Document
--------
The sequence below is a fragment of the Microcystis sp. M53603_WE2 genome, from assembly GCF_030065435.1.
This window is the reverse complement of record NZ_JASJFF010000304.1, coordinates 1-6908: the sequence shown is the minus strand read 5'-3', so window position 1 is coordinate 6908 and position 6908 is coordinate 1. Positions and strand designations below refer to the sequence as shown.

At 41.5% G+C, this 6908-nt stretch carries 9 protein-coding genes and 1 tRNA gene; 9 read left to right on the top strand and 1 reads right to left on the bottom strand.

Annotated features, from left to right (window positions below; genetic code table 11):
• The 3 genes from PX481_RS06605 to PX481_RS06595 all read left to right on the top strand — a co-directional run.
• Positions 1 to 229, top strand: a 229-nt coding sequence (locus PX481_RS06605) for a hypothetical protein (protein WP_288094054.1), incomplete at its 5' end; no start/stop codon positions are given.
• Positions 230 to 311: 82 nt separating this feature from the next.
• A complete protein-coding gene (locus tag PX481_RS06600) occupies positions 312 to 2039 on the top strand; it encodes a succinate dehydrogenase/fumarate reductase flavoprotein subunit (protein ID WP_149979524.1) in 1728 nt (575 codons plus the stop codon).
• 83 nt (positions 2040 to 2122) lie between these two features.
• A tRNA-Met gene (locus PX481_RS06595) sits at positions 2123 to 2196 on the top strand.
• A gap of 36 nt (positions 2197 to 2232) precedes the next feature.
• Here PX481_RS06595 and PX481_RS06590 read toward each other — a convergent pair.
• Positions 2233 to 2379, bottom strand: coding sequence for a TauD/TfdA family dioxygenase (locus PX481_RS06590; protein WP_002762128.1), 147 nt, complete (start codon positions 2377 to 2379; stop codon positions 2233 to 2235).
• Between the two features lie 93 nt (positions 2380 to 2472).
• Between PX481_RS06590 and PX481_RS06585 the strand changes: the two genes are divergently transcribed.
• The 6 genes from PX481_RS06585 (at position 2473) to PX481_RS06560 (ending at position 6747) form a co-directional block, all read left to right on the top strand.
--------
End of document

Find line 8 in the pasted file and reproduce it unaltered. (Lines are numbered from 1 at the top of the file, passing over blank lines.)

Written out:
• A complete protein-coding gene (locus tag PX481_RS06600) occupies positions 312 to 2039 on the top strand; it encodes a succinate dehydrogenase/fumarate reductase flavoprotein subunit (protein ID WP_149979524.1) in 1728 nt (575 codons plus the stop codon).